(And to those who say “Bah Humbug!” go read Charles Dickens “A Christmas Carol”.)

Smile. Make the day a brighter day.

Wednesday, December 21, 2016

Season’s Greetings by Konnie Enos

Due to the season the debate has raged on all over social media about season’s greetings.
Are you politically correct and wish everyone “Happy Holidays”?
Or do you settle with polite and say whichever greeting you are most comfortable with? I’m not sure how many holidays are between Halloween and New Year’s Day, but I know it’s a lot more than just Thanksgiving and Christmas.
I honestly don’t understand why there is such a debate about it.
If you are a good Christian, and truly follow Christ’s example, then you would accept everyone, no matter their religion. If you are a polite, caring, decent, human being, you’d do the same thing. I’m also sure most, if not all, religions have teachings about being polite to others.
So during this holiday season when so many of us are celebrating one significant festivity or another, why can’t we all just spread good cheer? Why can’t we stop debating about the “proper greeting” and just be kind to one another?
In all honesty, as a Christian woman, I’d be ecstatic if someone greeted me with a hearty Happy Hanukah.
Judy Marcus, a Jewish freelance writer (her blog Opinionated Woman appears on Merry Christmas vs Happy Holidays) posted, on December 7 of this year, a similar opinion. Basically a friendly greeting is appreciated even if someone says Merry Christmas.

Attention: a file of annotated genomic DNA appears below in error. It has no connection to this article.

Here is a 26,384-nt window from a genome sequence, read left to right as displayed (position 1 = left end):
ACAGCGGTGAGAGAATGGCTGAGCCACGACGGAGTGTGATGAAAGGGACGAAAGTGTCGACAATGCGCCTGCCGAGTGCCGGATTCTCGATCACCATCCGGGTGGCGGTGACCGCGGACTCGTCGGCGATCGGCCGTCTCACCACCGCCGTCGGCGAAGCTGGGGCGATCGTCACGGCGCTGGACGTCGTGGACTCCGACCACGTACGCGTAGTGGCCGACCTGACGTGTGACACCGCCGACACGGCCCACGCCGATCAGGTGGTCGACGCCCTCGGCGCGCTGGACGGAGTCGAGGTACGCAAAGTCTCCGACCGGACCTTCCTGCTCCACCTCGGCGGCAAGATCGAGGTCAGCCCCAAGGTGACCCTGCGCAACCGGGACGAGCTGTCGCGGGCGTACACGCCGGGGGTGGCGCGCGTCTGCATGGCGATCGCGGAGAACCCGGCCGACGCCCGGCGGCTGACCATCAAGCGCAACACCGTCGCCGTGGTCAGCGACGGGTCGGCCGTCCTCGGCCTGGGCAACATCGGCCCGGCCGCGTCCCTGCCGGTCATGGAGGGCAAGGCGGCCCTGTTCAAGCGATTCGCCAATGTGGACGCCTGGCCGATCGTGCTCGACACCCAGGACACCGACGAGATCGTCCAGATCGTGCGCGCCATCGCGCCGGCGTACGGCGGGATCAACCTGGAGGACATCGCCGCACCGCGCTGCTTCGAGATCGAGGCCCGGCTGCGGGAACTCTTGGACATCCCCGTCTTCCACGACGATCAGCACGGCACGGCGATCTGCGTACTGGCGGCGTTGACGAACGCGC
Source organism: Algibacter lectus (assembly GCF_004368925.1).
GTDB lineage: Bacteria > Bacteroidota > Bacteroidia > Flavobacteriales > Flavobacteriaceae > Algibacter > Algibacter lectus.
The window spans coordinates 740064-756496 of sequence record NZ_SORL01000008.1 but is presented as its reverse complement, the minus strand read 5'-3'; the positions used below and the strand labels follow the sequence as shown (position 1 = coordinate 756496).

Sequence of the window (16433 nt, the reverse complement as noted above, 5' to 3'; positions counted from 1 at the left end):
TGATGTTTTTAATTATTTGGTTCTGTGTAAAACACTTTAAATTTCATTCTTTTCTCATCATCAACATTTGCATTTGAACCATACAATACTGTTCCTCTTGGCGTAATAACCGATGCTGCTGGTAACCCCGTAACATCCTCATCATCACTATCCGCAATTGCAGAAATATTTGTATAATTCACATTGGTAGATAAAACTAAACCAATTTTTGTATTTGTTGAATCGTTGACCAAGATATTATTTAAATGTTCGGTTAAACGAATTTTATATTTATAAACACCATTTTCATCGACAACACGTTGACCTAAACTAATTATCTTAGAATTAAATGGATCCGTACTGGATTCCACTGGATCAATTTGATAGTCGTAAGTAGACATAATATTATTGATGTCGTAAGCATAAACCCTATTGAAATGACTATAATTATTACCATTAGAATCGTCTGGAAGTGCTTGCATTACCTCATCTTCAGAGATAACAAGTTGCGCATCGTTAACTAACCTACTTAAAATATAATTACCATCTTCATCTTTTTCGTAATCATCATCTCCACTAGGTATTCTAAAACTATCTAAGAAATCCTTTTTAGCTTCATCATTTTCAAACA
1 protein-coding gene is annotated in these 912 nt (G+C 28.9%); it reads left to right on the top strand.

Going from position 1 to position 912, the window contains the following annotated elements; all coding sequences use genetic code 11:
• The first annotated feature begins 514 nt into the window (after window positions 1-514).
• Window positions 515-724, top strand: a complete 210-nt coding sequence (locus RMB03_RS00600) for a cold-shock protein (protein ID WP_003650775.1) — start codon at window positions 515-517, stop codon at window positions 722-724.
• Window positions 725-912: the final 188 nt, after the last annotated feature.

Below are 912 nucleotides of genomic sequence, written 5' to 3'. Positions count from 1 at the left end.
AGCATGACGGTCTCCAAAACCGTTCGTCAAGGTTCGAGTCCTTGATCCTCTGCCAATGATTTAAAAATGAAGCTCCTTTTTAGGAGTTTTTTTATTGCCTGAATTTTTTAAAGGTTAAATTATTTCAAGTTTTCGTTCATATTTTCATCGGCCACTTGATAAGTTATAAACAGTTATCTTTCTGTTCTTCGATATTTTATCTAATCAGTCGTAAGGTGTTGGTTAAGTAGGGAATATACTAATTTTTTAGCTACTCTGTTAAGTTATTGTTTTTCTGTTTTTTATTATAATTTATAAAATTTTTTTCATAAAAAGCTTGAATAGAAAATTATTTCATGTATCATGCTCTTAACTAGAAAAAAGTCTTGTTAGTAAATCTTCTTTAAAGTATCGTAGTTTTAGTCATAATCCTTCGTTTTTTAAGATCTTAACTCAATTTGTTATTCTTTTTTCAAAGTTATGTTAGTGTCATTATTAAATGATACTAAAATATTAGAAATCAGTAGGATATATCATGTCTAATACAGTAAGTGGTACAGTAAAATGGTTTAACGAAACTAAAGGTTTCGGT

What difference does the greeting make as long as the giver is genuinely sincere in offering it? If no malice is meant, why take offence?
As Ms. Marcus asks in her post, what would Jesus do?
Did he ever once ridicule anyone?
I would think the Christ like thing to do would be to greet everyone with friendship.
Personally, if you tell me Happy Hanukah, I’ll wish you one back. Not because I celebrate it, but because I now know you do and I’d want your holidays to be joyous for you.
The same would go for anyone else.
In my church we have a saying. The truth hurts the guilty. So to me, people who are so easily offended by a simple greeting are the people who are most guilty of not being kind human beings. They are the one passing judgment, (Matthew 7:1-4) quickly pointing out the small ‘mote’ in another’s eye hoping they won’t notice the huge ‘beam’ in their own eye.
If you are going to be offended by a simple greeting, what are you doing wrong?
Christ commanded us to not take offence.
And that is the problem. Far too many people take offence. At every little thing. Even when no offence was intended.
If I were to see Ms. Marcus on the street I would have no way to know, just from looking at her, that she is Jewish, so I could not possibly know to wish her a Happy Hanukah until after she expresses that greeting to me.
So I have a perfect solution for everyone.
Instead of trying to come up with one phrase that pleases everyone, why don’t we just use the ones we already have and everyone just greet everyone else with the one they are most comfortable with. And if you’re comfortable doing so returning the greeting of someone that is different than your own.
So I’ll say to any Jews who might read this, Happy Hanukah.
If you celebrate Kwanzaa, Have a Joyous Kwanzaa.
Whatever your celebration this season, enjoy it.
Merry Christmas.

Smile. Make the day a brighter day.

Wednesday, December 16, 2015